I needed a new microphone to record a voice over for a recent project and set about trying to find out what the best microphone to get would be. As with anything there’s a vast range of choice for a even bigger range of prices. Here are some of the best microphones for recording voice overs (and podcasts or tutorials) as recommended by a few composer, musician and post-production friends.
How to choose the right microphone
Personally I’m not setting up a studio level booth – I just need a good microphone I can trust to record voice overs in a way my clients will be pleased with. Another vital criteria for me is to be able to quickly connect it all up to my laptop so I can record their talent, wherever they may be. Portability, quality and price are all important factors for the frequently travelling editor!
In choosing a microphone there are essentially two ways to go: A straight USB microphone or a XLR microphone into a pre-amp that connects via usb into your computer. XLR microphones will be of better quality but this 2-part set up will cost a bit more money and take about 10 seconds longer to set up. I went with a XLR/pre-amp set up because it affords me great flexibility in the future and access to a higher quality microphone.
Should I pay more?
In researching which mic to get, I came across voice over artist, where he which lets you download the mp3′s from each microphone and see if you can tell the difference between a $79 and $2, 600 price tag. That’s the by the way –>
Trevor’s conclusion: Once you have a mic at a certain level, it takes a lot of money to make a small difference.
The surprising hit of the shootout, and a mic also recommended to me by a composer friend was the . As silly as it may sound, from a looks point of view I didn’t think the SM57 would cut it in front of my clients so I went with something more beefy looking. As it turns out Trevor also that I ultimately went with. That said, my composer friend recommended having more than one mic in my arsenal and said would be a great back up to have.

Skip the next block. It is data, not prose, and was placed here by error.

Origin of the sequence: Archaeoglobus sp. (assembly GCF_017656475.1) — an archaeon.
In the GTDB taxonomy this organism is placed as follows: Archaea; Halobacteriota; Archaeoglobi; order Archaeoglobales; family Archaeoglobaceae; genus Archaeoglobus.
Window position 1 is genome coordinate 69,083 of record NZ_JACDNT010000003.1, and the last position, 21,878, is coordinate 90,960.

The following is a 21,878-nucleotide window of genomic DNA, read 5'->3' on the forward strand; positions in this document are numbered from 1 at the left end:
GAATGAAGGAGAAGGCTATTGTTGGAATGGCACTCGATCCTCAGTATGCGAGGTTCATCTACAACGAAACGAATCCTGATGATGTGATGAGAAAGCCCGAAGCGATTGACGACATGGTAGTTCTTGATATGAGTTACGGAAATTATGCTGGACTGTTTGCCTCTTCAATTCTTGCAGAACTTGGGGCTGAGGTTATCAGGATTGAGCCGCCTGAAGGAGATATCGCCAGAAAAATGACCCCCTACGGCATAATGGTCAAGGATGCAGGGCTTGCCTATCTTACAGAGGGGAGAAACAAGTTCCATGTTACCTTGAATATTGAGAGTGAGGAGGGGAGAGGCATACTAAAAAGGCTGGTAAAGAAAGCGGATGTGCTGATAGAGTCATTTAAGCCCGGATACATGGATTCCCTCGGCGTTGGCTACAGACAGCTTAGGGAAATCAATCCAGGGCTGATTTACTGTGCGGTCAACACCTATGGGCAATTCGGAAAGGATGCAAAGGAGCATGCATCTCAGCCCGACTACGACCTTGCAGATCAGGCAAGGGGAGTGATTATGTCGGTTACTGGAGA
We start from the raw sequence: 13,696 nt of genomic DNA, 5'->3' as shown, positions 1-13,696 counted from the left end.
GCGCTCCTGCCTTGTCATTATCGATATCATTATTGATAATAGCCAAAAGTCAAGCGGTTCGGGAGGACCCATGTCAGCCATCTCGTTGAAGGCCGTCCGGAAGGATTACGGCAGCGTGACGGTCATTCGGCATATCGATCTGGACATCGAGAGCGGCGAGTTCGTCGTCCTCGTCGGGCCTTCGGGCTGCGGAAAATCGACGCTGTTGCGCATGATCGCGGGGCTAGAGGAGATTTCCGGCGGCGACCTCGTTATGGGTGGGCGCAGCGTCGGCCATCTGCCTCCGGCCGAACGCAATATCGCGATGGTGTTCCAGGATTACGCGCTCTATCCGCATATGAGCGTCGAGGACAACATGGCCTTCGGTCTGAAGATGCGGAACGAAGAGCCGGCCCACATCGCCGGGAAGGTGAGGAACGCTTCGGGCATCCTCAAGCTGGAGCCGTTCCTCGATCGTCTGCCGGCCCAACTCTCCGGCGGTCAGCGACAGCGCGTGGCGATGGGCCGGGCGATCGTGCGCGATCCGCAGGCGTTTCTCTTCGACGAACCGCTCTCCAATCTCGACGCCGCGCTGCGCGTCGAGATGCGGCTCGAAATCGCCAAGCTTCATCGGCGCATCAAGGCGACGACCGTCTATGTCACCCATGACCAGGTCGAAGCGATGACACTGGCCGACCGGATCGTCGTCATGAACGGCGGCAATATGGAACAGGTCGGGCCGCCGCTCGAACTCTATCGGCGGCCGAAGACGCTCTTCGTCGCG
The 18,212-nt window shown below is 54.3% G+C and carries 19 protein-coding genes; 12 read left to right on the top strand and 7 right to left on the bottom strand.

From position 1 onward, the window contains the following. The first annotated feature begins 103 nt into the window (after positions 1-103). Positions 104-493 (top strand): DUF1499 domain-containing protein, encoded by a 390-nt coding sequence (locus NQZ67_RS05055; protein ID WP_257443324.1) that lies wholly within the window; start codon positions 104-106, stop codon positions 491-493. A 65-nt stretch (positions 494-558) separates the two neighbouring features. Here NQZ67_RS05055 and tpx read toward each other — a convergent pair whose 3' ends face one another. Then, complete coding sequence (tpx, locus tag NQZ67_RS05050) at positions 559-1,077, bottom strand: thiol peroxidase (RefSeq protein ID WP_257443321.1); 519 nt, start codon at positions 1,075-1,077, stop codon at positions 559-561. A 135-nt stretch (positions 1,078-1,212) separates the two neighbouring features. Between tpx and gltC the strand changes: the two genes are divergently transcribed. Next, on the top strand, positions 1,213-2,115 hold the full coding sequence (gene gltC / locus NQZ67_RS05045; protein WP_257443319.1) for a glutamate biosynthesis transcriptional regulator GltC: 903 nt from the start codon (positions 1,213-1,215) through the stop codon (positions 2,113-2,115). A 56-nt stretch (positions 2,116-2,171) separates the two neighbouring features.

Buy on /
USB Microphones for Recording Voice Over
If you don’t want to splash a lot of money on a microphone and just want something that will get the job done a USB microphone will do that and do it well. Compared to XLR microphones they’re not as good but they’re still pretty darn good.
I have previously used a for recording temp vo at a director’s house and it held up very well. We did have to construct a ‘booth’ from plenty of duvet’s but it worked for our low-fi purposes. includes all the bits you need like a shock mount, pop shield and desktop stand. Buy on /
and were also recommended to me and although they do look a bit more funky, I prefer the look of something a bit more ‘technical’. Also these were recommended for more of a podcast purpose. Pat Flynn lets you listen to a selection of USB microphones in this podcasting tutorial and that is probably the best way of choosing which one sounds good to you.
Recording gear, studio setup.
So i finally invested in some recording software and bought a lexicon Lambda and I'm currently running it through Cubase 4. While it's working out great so far, i need to buy some new microphones to record vocals, acoustic guitar and banjo, and possibly drums? Well anyway, what are the best microphones/deals around and what should i look into getting? or am i better off buying an acoustic pickup for guitar/banjo and buying a mic just for vocals.
Any opinions or input, go for it.
Your reasoning for why reverb sounds better
It's really very simple- a sound recording is an artificial reproduction of a live event occurring in front of sound transducers (microphones), much the same way a photograph is a representation of what was happening in front of the camera lens, which is an optical transducer of sorts.
Like any mechanical recording/reproduction there will be inaccuracies- cameras take in the four dimensions of height, width, depth and time (shutter speed) and and render them in a two dimensional photo format. Sound recordings take spatial information and try to put it all into a multiple channel format that can only approximate reality